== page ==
Why I Favor the Charter Amendment

Dr. Herman J. Najoli
4 min readMar 7, 2021
At 821 FLATS — a permanent supportive housing unit in the West End

At a recent City Council meeting, a debate stewed at Plum Street regarding the proposed affordable housing charter amendment. Incredibly early the next day, I received an email from Council Member David Mann in which he asked me to sign a statement in opposition. It stated, ‘As candidates for the office of Mayor of Cincinnati, we have studied…’. Long story short, I declined to sign it for three reasons — first, there was no meeting of minds where we studied anything; second, the document requesting my signature was not dated; and third, I am disgusted by the practice of Council members shooting off private communications on public business instead of educating the people. Well, on Friday I announced that I favor the amendment. Here is why I took that position.

The Voice of the People

The people turned in 283 part-petitions (9,300 signatures) to get this amendment on the ballot. We cannot ignore these voices. The heart of good leadership is listening. I value the work of signature collection and the voices of the people. I know the power of signature gathering because I turned in a similar number of signatures, collected solely by myself, to the Board of Elections in my runs for County Commissioner. In 2018 I turned in 81 petitions (2430 signatures) and fell short of the requirement. In 2020 I turned in 230 petitions (6,847 signatures) and made the ballot. I will always stand on the side of the people as they seek a positive change. The people must be heard. Since the candidates for Mayor are already on the ballot, let us be comfortable with taking this debate to the ballot box. Let us have confidence in the will of the people.

The Plight of the Unhoused

Having served numerous homeless persons and helped many become housed persons, I understand the need for affordable housing. In 2015 I was named one of Cincinnati’s Forty Under 40 by the Cincinnati Business Courier for my service to many of the city’s homeless. At that time, my focus was on the work of rescue missions and social agencies which do the difficult work of serving the unsheltered. Unfortunately, the term homeless implies that those persons are ‘less’ than the ordinary person. I have become convinced that the key to breaking the back of homelessness is to invest in housing. I have learned that people who are unhoused end up in insecure housing situations due to models of care that are insufficient. Their plight can best be addressed by systems that shore up housing solutions, not programs that make them seem ‘less’ than regular citizens. Unhoused persons need supports that remedy the lack of housing.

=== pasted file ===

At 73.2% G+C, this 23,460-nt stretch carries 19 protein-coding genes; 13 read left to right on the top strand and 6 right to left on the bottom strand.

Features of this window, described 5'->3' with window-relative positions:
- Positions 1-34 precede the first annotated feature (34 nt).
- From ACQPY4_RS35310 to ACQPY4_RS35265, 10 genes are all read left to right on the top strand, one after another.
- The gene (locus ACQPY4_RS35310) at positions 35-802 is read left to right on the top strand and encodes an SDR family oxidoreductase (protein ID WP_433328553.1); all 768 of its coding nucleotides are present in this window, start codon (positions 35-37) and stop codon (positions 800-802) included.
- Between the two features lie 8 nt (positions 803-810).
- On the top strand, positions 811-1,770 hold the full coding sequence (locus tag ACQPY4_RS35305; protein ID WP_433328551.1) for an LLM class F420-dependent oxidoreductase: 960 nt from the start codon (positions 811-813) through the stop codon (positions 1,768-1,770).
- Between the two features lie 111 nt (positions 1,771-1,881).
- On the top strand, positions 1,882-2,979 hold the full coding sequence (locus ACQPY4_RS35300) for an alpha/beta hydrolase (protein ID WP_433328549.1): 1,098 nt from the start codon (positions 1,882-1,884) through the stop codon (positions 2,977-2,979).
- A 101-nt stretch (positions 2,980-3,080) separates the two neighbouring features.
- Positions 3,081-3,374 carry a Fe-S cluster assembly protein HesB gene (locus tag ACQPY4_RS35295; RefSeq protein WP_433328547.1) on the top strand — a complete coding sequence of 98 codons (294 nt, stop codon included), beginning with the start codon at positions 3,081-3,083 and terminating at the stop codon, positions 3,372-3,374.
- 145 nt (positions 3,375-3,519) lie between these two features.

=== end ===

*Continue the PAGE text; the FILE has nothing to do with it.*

The Precedence of the Council

A few years back, when the City Council needed to continue operating an empty streetcar, they found the money. How come when it relates to affordable housing the reflex action by certain members of Council is to argue that there is no money? Franklin D. Roosevelt said, “It is common sense to take a method and try it. If it fails, admit it frankly and try another. But above all, try something”. Mr. Mann and his coalition of no owe it to the public to try something, not just to say no. Moreover, the coalition of no did not study the amendment. At the time of this writing, it was set to go to sub-committee for an educational investigation. To study is to apply the mind to the acquisition and absorption of knowledge. Since this meeting of minds did not occur, yet Mr. Mann stated that it had, I responded to his email and informed him that he owes the public an apology.

To sum it up, a public servant owes it to the people to educate the public on positions taken on issues. Unfortunately, insiders at City Hall have for too long engaged in the habit of doing public work through private communications. They shoot off emails and text messages to other insiders in the hope of garnering the support that they want for a particular measure. This is an affront to democracy and must end. Those who are outsiders of political inner circles — the taxpayers — end up being hurt by the awful choices of the insiders. In this year 2021, Cincinnati voters have an opportunity to send a message to City Hall by making a great choice for Mayor. We need to take a new and brilliant path. We need a Mayor who will focus on educating the public and serving honestly. We need change at City Hall and an independent outsider fits the bill in 2021.



Dr. Herman J. Najoli

R.E.A.L. educator. Doctoral degree in Organizational Leadership. Father, Friend, Futurist. Fan of People. Nonprofits. Service.